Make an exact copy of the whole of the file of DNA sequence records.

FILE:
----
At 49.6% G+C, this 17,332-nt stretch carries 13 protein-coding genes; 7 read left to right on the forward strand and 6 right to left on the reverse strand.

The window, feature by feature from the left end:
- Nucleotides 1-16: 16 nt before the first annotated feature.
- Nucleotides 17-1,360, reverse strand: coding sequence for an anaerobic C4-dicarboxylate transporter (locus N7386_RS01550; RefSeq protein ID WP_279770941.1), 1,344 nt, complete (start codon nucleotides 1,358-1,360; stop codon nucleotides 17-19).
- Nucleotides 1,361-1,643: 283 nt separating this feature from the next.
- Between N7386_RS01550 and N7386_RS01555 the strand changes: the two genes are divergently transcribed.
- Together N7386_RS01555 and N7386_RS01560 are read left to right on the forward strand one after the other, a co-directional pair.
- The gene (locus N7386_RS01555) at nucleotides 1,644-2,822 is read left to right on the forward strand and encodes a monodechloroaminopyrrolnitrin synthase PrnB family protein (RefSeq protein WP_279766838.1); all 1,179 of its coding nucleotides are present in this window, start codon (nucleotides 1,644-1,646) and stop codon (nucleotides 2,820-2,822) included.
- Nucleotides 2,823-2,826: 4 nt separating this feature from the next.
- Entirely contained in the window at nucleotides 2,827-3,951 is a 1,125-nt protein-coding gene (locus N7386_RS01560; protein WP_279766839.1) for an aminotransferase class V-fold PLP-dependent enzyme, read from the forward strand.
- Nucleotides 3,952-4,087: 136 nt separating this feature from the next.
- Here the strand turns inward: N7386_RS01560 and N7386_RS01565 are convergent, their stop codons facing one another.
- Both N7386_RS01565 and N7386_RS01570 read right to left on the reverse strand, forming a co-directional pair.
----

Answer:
At 49.6% G+C, this 17,332-nt stretch carries 13 protein-coding genes; 7 read left to right on the forward strand and 6 right to left on the reverse strand.

The window, feature by feature from the left end:
- Nucleotides 1-16: 16 nt before the first annotated feature.
- Nucleotides 17-1,360, reverse strand: coding sequence for an anaerobic C4-dicarboxylate transporter (locus N7386_RS01550; RefSeq protein ID WP_279770941.1), 1,344 nt, complete (start codon nucleotides 1,358-1,360; stop codon nucleotides 17-19).
- Nucleotides 1,361-1,643: 283 nt separating this feature from the next.
- Between N7386_RS01550 and N7386_RS01555 the strand changes: the two genes are divergently transcribed.
- Together N7386_RS01555 and N7386_RS01560 are read left to right on the forward strand one after the other, a co-directional pair.
- The gene (locus N7386_RS01555) at nucleotides 1,644-2,822 is read left to right on the forward strand and encodes a monodechloroaminopyrrolnitrin synthase PrnB family protein (RefSeq protein WP_279766838.1); all 1,179 of its coding nucleotides are present in this window, start codon (nucleotides 1,644-1,646) and stop codon (nucleotides 2,820-2,822) included.
- Nucleotides 2,823-2,826: 4 nt separating this feature from the next.
- Entirely contained in the window at nucleotides 2,827-3,951 is a 1,125-nt protein-coding gene (locus N7386_RS01560; protein WP_279766839.1) for an aminotransferase class V-fold PLP-dependent enzyme, read from the forward strand.
- Nucleotides 3,952-4,087: 136 nt separating this feature from the next.
- Here the strand turns inward: N7386_RS01560 and N7386_RS01565 are convergent, their stop codons facing one another.
- Both N7386_RS01565 and N7386_RS01570 read right to left on the reverse strand, forming a co-directional pair.